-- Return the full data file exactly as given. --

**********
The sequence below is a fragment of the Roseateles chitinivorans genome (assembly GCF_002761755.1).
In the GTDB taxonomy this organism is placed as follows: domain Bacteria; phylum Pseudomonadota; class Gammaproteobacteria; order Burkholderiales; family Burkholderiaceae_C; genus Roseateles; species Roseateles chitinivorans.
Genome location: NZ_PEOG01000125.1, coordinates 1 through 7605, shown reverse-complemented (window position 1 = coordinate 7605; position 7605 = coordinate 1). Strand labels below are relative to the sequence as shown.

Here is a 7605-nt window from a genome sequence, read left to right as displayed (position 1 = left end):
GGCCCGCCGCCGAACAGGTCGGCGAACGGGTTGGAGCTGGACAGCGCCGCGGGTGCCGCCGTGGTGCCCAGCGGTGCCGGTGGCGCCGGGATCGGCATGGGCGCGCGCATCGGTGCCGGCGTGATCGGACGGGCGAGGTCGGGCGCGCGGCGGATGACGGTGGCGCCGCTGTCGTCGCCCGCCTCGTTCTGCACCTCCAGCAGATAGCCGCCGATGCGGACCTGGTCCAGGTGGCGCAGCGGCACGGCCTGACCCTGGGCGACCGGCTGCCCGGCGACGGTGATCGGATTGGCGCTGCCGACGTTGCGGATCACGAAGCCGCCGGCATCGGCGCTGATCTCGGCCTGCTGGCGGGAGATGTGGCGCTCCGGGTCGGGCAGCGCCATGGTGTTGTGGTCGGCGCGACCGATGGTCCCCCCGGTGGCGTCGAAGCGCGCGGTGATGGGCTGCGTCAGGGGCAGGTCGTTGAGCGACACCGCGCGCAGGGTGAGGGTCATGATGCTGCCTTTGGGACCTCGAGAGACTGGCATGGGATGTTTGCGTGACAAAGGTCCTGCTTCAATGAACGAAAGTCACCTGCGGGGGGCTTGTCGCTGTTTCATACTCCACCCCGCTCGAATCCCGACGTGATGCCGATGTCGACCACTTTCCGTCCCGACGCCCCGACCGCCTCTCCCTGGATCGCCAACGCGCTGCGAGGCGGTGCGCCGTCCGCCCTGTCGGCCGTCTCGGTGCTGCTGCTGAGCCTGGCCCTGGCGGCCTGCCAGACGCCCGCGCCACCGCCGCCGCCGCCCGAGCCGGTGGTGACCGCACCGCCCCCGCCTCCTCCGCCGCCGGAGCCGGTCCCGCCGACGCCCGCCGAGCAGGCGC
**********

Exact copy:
The sequence below is a fragment of the Roseateles chitinivorans genome (assembly GCF_002761755.1).
In the GTDB taxonomy this organism is placed as follows: domain Bacteria; phylum Pseudomonadota; class Gammaproteobacteria; order Burkholderiales; family Burkholderiaceae_C; genus Roseateles; species Roseateles chitinivorans.
Genome location: NZ_PEOG01000125.1, coordinates 1 through 7605, shown reverse-complemented (window position 1 = coordinate 7605; position 7605 = coordinate 1). Strand labels below are relative to the sequence as shown.

Here is a 7605-nt window from a genome sequence, read left to right as displayed (position 1 = left end):
GGCCCGCCGCCGAACAGGTCGGCGAACGGGTTGGAGCTGGACAGCGCCGCGGGTGCCGCCGTGGTGCCCAGCGGTGCCGGTGGCGCCGGGATCGGCATGGGCGCGCGCATCGGTGCCGGCGTGATCGGACGGGCGAGGTCGGGCGCGCGGCGGATGACGGTGGCGCCGCTGTCGTCGCCCGCCTCGTTCTGCACCTCCAGCAGATAGCCGCCGATGCGGACCTGGTCCAGGTGGCGCAGCGGCACGGCCTGACCCTGGGCGACCGGCTGCCCGGCGACGGTGATCGGATTGGCGCTGCCGACGTTGCGGATCACGAAGCCGCCGGCATCGGCGCTGATCTCGGCCTGCTGGCGGGAGATGTGGCGCTCCGGGTCGGGCAGCGCCATGGTGTTGTGGTCGGCGCGACCGATGGTCCCCCCGGTGGCGTCGAAGCGCGCGGTGATGGGCTGCGTCAGGGGCAGGTCGTTGAGCGACACCGCGCGCAGGGTGAGGGTCATGATGCTGCCTTTGGGACCTCGAGAGACTGGCATGGGATGTTTGCGTGACAAAGGTCCTGCTTCAATGAACGAAAGTCACCTGCGGGGGGCTTGTCGCTGTTTCATACTCCACCCCGCTCGAATCCCGACGTGATGCCGATGTCGACCACTTTCCGTCCCGACGCCCCGACCGCCTCTCCCTGGATCGCCAACGCGCTGCGAGGCGGTGCGCCGTCCGCCCTGTCGGCCGTCTCGGTGCTGCTGCTGAGCCTGGCCCTGGCGGCCTGCCAGACGCCCGCGCCACCGCCGCCGCCGCCCGAGCCGGTGGTGACCGCACCGCCCCCGCCTCCTCCGCCGCCGGAGCCGGTCCCGCCGACGCCCGCCGAGCAGGCGC